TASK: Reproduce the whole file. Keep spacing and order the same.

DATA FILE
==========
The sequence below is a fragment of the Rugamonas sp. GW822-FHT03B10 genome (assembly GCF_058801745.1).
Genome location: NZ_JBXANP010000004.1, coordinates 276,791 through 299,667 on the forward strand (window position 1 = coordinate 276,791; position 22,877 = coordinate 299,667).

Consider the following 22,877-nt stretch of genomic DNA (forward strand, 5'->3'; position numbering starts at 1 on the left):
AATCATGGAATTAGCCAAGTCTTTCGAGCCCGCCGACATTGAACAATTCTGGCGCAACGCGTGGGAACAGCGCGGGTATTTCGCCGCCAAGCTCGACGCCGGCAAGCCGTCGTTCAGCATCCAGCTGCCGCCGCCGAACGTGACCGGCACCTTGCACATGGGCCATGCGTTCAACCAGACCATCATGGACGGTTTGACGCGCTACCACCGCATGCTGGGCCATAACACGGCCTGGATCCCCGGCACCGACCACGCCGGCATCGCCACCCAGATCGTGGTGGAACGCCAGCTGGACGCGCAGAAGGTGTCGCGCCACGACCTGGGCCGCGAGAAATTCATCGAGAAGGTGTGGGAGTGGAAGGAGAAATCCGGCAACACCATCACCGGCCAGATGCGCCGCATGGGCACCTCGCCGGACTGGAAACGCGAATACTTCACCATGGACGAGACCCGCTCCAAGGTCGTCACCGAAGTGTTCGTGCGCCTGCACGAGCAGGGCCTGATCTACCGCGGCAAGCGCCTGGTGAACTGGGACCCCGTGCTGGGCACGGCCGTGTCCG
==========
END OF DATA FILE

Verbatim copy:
The sequence below is a fragment of the Rugamonas sp. GW822-FHT03B10 genome (assembly GCF_058801745.1).
Genome location: NZ_JBXANP010000004.1, coordinates 276,791 through 299,667 on the forward strand (window position 1 = coordinate 276,791; position 22,877 = coordinate 299,667).

Consider the following 22,877-nt stretch of genomic DNA (forward strand, 5'->3'; position numbering starts at 1 on the left):
AATCATGGAATTAGCCAAGTCTTTCGAGCCCGCCGACATTGAACAATTCTGGCGCAACGCGTGGGAACAGCGCGGGTATTTCGCCGCCAAGCTCGACGCCGGCAAGCCGTCGTTCAGCATCCAGCTGCCGCCGCCGAACGTGACCGGCACCTTGCACATGGGCCATGCGTTCAACCAGACCATCATGGACGGTTTGACGCGCTACCACCGCATGCTGGGCCATAACACGGCCTGGATCCCCGGCACCGACCACGCCGGCATCGCCACCCAGATCGTGGTGGAACGCCAGCTGGACGCGCAGAAGGTGTCGCGCCACGACCTGGGCCGCGAGAAATTCATCGAGAAGGTGTGGGAGTGGAAGGAGAAATCCGGCAACACCATCACCGGCCAGATGCGCCGCATGGGCACCTCGCCGGACTGGAAACGCGAATACTTCACCATGGACGAGACCCGCTCCAAGGTCGTCACCGAAGTGTTCGTGCGCCTGCACGAGCAGGGCCTGATCTACCGCGGCAAGCGCCTGGTGAACTGGGACCCCGTGCTGGGCACGGCCGTGTCCG